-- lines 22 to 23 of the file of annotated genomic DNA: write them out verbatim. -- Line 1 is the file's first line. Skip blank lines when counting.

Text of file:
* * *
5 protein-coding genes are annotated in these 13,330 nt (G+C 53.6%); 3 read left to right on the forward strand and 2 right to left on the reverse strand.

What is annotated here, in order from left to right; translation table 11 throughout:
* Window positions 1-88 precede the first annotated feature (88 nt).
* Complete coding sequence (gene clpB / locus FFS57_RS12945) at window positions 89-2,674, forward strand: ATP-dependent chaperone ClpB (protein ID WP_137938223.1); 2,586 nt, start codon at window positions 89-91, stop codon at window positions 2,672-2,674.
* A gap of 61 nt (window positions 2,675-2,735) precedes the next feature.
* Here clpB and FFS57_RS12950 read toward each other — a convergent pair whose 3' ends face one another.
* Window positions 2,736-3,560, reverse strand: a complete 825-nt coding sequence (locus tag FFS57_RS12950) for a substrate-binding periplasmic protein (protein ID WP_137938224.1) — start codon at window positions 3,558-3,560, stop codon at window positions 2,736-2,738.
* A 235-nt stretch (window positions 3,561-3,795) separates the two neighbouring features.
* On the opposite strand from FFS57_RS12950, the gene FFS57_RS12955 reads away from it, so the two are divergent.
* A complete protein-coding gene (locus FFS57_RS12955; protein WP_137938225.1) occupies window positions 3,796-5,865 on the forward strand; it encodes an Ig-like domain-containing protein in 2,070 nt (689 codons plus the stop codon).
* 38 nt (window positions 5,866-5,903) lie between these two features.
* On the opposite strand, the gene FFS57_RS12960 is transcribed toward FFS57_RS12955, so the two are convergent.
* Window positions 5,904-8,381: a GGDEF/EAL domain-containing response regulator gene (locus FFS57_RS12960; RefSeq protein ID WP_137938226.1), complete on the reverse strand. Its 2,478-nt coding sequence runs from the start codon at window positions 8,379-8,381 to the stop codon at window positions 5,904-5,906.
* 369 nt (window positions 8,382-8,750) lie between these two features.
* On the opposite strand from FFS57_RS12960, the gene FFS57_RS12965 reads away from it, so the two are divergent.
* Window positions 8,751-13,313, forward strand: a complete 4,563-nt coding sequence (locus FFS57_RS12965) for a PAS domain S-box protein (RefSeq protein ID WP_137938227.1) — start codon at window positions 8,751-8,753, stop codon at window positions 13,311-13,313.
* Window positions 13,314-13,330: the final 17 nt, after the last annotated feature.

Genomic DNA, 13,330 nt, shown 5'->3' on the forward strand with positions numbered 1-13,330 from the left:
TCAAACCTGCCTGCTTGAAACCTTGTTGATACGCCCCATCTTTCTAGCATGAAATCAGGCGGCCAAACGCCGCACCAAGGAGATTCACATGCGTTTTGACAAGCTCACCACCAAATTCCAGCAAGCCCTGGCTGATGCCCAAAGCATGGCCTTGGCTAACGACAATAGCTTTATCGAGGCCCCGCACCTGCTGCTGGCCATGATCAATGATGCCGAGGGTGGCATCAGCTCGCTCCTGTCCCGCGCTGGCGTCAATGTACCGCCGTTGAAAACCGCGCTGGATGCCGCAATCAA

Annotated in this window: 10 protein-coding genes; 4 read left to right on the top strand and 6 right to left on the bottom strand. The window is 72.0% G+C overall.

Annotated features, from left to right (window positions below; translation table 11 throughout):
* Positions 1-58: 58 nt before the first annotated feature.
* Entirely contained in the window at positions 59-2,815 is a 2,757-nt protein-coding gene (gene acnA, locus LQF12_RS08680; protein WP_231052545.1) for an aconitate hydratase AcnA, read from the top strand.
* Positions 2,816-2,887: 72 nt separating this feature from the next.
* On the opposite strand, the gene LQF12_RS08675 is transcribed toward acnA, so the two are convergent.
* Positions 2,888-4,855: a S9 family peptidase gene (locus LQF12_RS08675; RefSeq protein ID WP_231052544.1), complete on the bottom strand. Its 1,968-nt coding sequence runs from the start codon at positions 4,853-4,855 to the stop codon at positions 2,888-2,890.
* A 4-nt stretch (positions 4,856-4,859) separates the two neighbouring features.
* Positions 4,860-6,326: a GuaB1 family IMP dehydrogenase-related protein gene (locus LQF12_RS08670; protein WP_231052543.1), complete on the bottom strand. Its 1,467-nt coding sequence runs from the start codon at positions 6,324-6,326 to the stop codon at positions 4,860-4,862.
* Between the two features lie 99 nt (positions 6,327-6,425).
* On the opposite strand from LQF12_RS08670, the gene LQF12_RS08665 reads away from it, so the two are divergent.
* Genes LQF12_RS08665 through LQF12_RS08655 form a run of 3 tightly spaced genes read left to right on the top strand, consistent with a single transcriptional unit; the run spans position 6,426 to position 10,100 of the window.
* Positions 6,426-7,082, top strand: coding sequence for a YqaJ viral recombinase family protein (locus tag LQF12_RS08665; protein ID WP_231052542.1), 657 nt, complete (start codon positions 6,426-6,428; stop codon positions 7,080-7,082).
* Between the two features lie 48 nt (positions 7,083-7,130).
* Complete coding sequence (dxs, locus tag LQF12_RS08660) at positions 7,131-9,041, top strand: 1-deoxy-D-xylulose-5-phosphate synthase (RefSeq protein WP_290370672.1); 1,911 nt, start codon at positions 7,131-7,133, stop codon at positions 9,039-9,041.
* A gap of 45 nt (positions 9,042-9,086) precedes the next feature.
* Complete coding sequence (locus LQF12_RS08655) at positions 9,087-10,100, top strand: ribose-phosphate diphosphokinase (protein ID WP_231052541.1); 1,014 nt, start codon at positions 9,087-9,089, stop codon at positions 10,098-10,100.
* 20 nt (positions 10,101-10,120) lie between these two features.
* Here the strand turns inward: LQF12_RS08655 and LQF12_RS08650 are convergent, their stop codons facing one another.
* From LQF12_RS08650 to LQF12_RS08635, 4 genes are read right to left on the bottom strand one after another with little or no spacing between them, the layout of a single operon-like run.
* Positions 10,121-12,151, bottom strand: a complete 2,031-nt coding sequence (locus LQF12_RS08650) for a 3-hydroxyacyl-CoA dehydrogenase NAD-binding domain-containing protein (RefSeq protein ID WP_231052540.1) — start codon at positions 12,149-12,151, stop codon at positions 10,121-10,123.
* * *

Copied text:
* Positions 1-58: 58 nt before the first annotated feature.
* Entirely contained in the window at positions 59-2,815 is a 2,757-nt protein-coding gene (gene acnA, locus LQF12_RS08680; protein WP_231052545.1) for an aconitate hydratase AcnA, read from the top strand.